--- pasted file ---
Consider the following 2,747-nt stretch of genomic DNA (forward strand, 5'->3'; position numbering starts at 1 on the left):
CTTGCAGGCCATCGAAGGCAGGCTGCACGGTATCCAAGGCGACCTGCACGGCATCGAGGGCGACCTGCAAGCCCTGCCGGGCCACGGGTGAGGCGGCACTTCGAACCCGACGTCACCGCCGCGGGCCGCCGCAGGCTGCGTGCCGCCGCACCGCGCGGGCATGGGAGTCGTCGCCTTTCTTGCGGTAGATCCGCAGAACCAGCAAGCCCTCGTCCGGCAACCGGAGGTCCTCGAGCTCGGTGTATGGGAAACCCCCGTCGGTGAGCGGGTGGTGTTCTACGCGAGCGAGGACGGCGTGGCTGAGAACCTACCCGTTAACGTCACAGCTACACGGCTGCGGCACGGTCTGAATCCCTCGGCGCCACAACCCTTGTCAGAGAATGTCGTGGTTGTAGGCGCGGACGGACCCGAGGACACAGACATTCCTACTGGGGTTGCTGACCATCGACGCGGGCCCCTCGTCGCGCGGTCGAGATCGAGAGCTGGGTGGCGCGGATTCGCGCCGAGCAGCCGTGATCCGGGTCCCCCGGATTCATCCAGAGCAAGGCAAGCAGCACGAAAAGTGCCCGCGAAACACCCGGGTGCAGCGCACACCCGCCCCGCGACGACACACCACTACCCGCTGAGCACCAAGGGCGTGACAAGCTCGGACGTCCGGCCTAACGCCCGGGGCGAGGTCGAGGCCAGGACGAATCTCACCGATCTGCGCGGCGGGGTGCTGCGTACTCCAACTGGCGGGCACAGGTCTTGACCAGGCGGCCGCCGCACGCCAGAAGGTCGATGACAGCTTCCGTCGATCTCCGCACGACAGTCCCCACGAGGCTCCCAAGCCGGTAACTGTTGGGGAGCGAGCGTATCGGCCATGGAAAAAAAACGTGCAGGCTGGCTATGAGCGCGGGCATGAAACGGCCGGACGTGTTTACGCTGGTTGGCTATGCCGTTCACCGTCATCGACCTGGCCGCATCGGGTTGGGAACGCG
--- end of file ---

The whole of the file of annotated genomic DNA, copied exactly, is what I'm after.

Consider the following 2,747-nt stretch of genomic DNA (forward strand, 5'->3'; position numbering starts at 1 on the left):
CTTGCAGGCCATCGAAGGCAGGCTGCACGGTATCCAAGGCGACCTGCACGGCATCGAGGGCGACCTGCAAGCCCTGCCGGGCCACGGGTGAGGCGGCACTTCGAACCCGACGTCACCGCCGCGGGCCGCCGCAGGCTGCGTGCCGCCGCACCGCGCGGGCATGGGAGTCGTCGCCTTTCTTGCGGTAGATCCGCAGAACCAGCAAGCCCTCGTCCGGCAACCGGAGGTCCTCGAGCTCGGTGTATGGGAAACCCCCGTCGGTGAGCGGGTGGTGTTCTACGCGAGCGAGGACGGCGTGGCTGAGAACCTACCCGTTAACGTCACAGCTACACGGCTGCGGCACGGTCTGAATCCCTCGGCGCCACAACCCTTGTCAGAGAATGTCGTGGTTGTAGGCGCGGACGGACCCGAGGACACAGACATTCCTACTGGGGTTGCTGACCATCGACGCGGGCCCCTCGTCGCGCGGTCGAGATCGAGAGCTGGGTGGCGCGGATTCGCGCCGAGCAGCCGTGATCCGGGTCCCCCGGATTCATCCAGAGCAAGGCAAGCAGCACGAAAAGTGCCCGCGAAACACCCGGGTGCAGCGCACACCCGCCCCGCGACGACACACCACTACCCGCTGAGCACCAAGGGCGTGACAAGCTCGGACGTCCGGCCTAACGCCCGGGGCGAGGTCGAGGCCAGGACGAATCTCACCGATCTGCGCGGCGGGGTGCTGCGTACTCCAACTGGCGGGCACAGGTCTTGACCAGGCGGCCGCCGCACGCCAGAAGGTCGATGACAGCTTCCGTCGATCTCCGCACGACAGTCCCCACGAGGCTCCCAAGCCGGTAACTGTTGGGGAGCGAGCGTATCGGCCATGGAAAAAAAACGTGCAGGCTGGCTATGAGCGCGGGCATGAAACGGCCGGACGTGTTTACGCTGGTTGGCTATGCCGTTCACCGTCATCGACCTGGCCGCATCGGGTTGGGAACGCG